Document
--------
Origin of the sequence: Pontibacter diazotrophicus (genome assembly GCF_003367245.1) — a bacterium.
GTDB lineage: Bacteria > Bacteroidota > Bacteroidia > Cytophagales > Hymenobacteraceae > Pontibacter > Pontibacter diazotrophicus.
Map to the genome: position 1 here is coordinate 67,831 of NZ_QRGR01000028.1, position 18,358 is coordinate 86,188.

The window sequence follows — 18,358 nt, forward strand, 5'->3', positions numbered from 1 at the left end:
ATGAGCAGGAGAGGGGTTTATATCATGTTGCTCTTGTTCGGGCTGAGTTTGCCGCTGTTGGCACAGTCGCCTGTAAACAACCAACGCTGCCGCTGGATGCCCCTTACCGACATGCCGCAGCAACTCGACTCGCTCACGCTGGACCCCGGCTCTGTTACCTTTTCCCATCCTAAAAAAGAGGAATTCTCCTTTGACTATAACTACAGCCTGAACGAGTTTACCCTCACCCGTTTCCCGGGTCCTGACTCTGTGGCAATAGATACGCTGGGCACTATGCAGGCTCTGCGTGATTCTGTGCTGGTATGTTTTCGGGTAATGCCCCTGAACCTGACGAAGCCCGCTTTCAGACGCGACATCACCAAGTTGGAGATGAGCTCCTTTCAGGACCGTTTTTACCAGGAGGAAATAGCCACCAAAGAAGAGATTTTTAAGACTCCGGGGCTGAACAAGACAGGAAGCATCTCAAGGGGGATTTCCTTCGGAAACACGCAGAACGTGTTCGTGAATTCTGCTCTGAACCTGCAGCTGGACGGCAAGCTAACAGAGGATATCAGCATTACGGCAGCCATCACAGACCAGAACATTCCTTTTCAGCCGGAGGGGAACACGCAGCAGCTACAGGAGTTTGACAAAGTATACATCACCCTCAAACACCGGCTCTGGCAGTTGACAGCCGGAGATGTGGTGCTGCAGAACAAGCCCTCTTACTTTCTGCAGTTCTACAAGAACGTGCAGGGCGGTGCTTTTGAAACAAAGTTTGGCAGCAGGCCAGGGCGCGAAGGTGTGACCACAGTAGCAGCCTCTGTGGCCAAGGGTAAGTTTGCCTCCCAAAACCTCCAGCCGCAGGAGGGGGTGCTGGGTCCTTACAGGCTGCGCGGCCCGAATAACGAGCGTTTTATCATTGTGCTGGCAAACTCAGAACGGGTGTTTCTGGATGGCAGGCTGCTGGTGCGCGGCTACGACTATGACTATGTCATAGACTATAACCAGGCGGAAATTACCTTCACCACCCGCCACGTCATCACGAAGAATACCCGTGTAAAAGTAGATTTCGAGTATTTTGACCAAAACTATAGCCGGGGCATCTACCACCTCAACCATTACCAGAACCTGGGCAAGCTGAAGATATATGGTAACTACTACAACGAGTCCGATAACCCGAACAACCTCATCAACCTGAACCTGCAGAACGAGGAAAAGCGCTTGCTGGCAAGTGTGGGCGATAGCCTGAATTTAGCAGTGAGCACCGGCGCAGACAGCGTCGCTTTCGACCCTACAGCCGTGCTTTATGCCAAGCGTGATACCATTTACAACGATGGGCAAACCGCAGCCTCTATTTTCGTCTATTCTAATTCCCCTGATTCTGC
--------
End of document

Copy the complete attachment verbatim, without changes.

Origin of the sequence: Pontibacter diazotrophicus (genome assembly GCF_003367245.1) — a bacterium.
GTDB lineage: Bacteria > Bacteroidota > Bacteroidia > Cytophagales > Hymenobacteraceae > Pontibacter > Pontibacter diazotrophicus.
Map to the genome: position 1 here is coordinate 67,831 of NZ_QRGR01000028.1, position 18,358 is coordinate 86,188.

The window sequence follows — 18,358 nt, forward strand, 5'->3', positions numbered from 1 at the left end:
ATGAGCAGGAGAGGGGTTTATATCATGTTGCTCTTGTTCGGGCTGAGTTTGCCGCTGTTGGCACAGTCGCCTGTAAACAACCAACGCTGCCGCTGGATGCCCCTTACCGACATGCCGCAGCAACTCGACTCGCTCACGCTGGACCCCGGCTCTGTTACCTTTTCCCATCCTAAAAAAGAGGAATTCTCCTTTGACTATAACTACAGCCTGAACGAGTTTACCCTCACCCGTTTCCCGGGTCCTGACTCTGTGGCAATAGATACGCTGGGCACTATGCAGGCTCTGCGTGATTCTGTGCTGGTATGTTTTCGGGTAATGCCCCTGAACCTGACGAAGCCCGCTTTCAGACGCGACATCACCAAGTTGGAGATGAGCTCCTTTCAGGACCGTTTTTACCAGGAGGAAATAGCCACCAAAGAAGAGATTTTTAAGACTCCGGGGCTGAACAAGACAGGAAGCATCTCAAGGGGGATTTCCTTCGGAAACACGCAGAACGTGTTCGTGAATTCTGCTCTGAACCTGCAGCTGGACGGCAAGCTAACAGAGGATATCAGCATTACGGCAGCCATCACAGACCAGAACATTCCTTTTCAGCCGGAGGGGAACACGCAGCAGCTACAGGAGTTTGACAAAGTATACATCACCCTCAAACACCGGCTCTGGCAGTTGACAGCCGGAGATGTGGTGCTGCAGAACAAGCCCTCTTACTTTCTGCAGTTCTACAAGAACGTGCAGGGCGGTGCTTTTGAAACAAAGTTTGGCAGCAGGCCAGGGCGCGAAGGTGTGACCACAGTAGCAGCCTCTGTGGCCAAGGGTAAGTTTGCCTCCCAAAACCTCCAGCCGCAGGAGGGGGTGCTGGGTCCTTACAGGCTGCGCGGCCCGAATAACGAGCGTTTTATCATTGTGCTGGCAAACTCAGAACGGGTGTTTCTGGATGGCAGGCTGCTGGTGCGCGGCTACGACTATGACTATGTCATAGACTATAACCAGGCGGAAATTACCTTCACCACCCGCCACGTCATCACGAAGAATACCCGTGTAAAAGTAGATTTCGAGTATTTTGACCAAAACTATAGCCGGGGCATCTACCACCTCAACCATTACCAGAACCTGGGCAAGCTGAAGATATATGGTAACTACTACAACGAGTCCGATAACCCGAACAACCTCATCAACCTGAACCTGCAGAACGAGGAAAAGCGCTTGCTGGCAAGTGTGGGCGATAGCCTGAATTTAGCAGTGAGCACCGGCGCAGACAGCGTCGCTTTCGACCCTACAGCCGTGCTTTATGCCAAGCGTGATACCATTTACAACGATGGGCAAACCGCAGCCTCTATTTTCGTCTATTCTAATTCCCCTGATTCTGC